Budget 2018: Why shouldn’t we tax a class that is investing in markets, says Hasmukh Adhia
Finance secretary Hasmukh Adhia on some of the important tax proposals in the budget 2018 and the implementation of the goods and services tax
New Delhi: Finance secretary Hasmukh Adhia speaks about some of the important tax proposals in the budget and the implementation of the goods and services tax at the CNBC-TV18 Mint Budget Verdict conclave.
On disappointment of the salaried class with the budget proposals:
Many salaried employees, especially at the lower level, do not get transport or medical allowance or get only one of these. They will benefit from the budget proposal of introducing a standard deduction. It will also benefit pensioners. It is not significant but there is a marginal tax relief. The impact of the 1% cess on a middle class taxpayer will be much less than the relief we have given.
On long-term capital gains (LTCG) tax :
We have protected the interests of the retail investors by giving an exemption for gains up to Rs1 lakh. The whole idea of levying LTCG is that we should not leave one class of assets absolutely without any taxation. When that happens, that particular class of assets becomes very attractive. Even when valuations are not correct, people rush to invest. And this is a potential risk for the economy.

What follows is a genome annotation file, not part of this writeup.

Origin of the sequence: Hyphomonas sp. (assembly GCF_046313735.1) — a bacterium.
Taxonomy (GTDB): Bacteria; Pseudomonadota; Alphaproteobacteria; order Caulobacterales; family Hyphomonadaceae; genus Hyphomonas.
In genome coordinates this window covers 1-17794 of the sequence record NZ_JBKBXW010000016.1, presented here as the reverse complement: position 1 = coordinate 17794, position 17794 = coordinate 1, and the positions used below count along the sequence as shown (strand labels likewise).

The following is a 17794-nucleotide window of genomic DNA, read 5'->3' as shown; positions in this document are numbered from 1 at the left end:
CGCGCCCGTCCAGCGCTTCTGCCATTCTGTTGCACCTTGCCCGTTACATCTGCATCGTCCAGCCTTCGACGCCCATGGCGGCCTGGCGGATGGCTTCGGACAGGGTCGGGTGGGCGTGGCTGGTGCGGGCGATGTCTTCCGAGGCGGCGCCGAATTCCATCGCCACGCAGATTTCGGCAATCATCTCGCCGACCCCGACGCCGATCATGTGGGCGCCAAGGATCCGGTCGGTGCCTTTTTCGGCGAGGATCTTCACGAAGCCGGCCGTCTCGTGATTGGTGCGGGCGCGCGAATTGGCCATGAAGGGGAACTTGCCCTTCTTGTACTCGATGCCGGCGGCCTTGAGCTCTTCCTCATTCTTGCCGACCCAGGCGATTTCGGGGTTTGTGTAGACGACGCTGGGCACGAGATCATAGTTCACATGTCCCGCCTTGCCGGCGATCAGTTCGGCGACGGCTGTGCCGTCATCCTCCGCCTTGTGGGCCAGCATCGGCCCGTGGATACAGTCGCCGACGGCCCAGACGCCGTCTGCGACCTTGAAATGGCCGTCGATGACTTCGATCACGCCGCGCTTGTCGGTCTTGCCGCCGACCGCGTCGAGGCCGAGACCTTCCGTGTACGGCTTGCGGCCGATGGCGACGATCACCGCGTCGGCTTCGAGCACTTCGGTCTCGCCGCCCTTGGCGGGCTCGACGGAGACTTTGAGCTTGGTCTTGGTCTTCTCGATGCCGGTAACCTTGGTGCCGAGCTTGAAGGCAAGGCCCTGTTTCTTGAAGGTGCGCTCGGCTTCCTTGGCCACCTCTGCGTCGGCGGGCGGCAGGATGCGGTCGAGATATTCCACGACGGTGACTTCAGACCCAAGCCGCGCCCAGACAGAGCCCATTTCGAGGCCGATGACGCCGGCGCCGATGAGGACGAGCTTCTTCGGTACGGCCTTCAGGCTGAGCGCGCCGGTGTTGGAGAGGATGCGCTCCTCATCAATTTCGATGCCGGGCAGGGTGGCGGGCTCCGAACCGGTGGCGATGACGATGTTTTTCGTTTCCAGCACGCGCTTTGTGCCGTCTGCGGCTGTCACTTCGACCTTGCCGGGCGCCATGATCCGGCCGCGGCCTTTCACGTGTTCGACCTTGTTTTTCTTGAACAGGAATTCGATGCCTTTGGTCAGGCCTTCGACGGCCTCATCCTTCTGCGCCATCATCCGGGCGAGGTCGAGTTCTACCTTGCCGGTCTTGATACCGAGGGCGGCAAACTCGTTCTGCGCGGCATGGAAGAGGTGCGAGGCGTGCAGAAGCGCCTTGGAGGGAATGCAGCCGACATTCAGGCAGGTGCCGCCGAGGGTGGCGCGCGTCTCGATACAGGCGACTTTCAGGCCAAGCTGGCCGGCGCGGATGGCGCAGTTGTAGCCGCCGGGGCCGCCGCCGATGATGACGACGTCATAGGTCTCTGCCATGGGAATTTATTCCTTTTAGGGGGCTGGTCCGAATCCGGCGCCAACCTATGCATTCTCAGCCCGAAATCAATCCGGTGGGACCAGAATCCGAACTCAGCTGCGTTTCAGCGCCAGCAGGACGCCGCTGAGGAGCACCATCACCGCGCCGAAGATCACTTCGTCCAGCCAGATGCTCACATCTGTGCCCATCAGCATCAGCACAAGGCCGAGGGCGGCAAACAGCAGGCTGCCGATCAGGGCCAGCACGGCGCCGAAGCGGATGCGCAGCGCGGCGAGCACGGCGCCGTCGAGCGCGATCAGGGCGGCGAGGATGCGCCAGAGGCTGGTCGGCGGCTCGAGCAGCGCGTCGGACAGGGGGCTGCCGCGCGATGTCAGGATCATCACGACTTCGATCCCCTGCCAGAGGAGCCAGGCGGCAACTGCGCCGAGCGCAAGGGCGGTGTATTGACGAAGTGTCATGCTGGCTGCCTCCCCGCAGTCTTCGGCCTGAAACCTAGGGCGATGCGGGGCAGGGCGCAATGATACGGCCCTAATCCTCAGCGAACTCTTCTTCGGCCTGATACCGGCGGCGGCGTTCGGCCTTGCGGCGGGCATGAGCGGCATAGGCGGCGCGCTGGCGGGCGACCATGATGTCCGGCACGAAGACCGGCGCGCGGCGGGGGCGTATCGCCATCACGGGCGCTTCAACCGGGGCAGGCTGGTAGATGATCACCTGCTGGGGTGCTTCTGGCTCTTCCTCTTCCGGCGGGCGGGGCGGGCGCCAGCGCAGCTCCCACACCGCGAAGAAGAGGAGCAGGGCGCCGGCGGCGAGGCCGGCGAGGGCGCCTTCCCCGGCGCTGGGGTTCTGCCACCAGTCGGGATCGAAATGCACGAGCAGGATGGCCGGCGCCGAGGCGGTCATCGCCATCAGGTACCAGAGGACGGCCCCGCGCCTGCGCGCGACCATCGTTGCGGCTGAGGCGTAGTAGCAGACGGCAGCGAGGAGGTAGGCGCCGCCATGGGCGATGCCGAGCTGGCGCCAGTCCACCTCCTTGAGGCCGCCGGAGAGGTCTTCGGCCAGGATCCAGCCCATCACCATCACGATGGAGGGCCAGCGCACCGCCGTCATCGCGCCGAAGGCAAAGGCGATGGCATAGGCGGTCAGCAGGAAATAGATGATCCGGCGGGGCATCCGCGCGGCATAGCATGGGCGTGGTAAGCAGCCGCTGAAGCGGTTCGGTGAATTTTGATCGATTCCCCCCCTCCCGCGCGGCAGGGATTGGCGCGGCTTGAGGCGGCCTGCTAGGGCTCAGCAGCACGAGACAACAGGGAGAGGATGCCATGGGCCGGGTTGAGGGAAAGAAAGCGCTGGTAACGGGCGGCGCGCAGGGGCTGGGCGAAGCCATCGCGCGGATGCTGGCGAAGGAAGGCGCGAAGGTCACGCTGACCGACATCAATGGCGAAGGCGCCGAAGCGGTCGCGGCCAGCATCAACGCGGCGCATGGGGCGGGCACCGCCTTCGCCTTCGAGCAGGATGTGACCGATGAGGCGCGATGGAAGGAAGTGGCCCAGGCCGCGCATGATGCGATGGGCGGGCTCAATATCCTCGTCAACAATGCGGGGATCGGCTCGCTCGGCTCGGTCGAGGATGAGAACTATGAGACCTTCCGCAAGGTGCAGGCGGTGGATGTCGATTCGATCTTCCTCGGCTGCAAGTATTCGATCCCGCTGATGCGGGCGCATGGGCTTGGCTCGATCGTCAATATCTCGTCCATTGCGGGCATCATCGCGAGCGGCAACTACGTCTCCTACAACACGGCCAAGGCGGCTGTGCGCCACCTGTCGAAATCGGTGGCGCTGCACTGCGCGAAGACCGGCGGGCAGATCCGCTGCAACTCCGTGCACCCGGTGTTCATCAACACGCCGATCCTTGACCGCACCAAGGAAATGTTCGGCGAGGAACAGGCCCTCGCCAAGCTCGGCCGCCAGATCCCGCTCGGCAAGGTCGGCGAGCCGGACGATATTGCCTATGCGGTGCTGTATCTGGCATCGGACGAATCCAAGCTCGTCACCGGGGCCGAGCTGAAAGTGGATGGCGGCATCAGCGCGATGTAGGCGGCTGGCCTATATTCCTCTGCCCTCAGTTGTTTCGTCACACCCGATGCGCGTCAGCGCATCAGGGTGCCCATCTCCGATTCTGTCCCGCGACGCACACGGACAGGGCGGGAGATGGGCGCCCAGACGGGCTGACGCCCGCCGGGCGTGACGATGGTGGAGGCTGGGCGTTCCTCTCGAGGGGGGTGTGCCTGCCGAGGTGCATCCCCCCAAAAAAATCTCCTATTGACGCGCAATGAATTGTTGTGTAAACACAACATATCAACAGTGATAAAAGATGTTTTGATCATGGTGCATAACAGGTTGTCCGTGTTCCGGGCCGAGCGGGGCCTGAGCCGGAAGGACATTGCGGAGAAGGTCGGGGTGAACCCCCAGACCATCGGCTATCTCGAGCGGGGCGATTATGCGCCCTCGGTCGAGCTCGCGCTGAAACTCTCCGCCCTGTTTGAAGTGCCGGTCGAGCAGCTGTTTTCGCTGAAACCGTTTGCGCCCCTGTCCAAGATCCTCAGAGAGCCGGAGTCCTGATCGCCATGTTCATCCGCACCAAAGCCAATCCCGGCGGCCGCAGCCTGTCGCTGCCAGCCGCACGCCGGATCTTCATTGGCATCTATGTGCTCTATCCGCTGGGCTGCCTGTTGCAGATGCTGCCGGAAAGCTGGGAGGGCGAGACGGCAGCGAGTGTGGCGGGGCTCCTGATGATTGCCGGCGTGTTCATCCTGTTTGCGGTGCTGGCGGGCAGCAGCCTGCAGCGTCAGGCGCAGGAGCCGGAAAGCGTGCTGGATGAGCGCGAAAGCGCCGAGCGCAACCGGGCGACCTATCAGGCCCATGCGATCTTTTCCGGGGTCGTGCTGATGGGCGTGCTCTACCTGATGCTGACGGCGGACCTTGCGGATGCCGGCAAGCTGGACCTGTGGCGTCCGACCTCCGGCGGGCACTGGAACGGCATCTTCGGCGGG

The stock market gains have been very good. If you are getting 15% gain from capital markets every year, why not give a small portion in tax? Why should we not tax a class that is investing in stock markets?
On continuation of securities transaction tax along with LTCG tax:
Even today, with 10% LTCG tax being levied on listed equity stocks, the taxes are still lower compared to immovable property or debt investment. People have realized Rs3.76 trillion in capital gains in the last fiscal. If the buoyancy continues, we should get around Rs40,000 crore but because it will be the first year and the investments are grandfathered, we expect half of this to come in.
On e-way bill deferment and impact on goods and services tax (GST) revenues:
We have implemented GST very smoothly. This is because of our willingness to change and the flexibility shown by the GST Council. We had said we will start e-way bill by 1 February. Sixteen states started it for intra-state trade also. The system was overloaded leading to technological glitches. We admitted it straightaway. We did not want the industry to wait for 10 minutes to generate an e-way bill. We want this to happen in one minute. We called all states and decided to extend the trial phase. If GST has to be different from the previous VAT regime, we need e-way bill and invoice matching.
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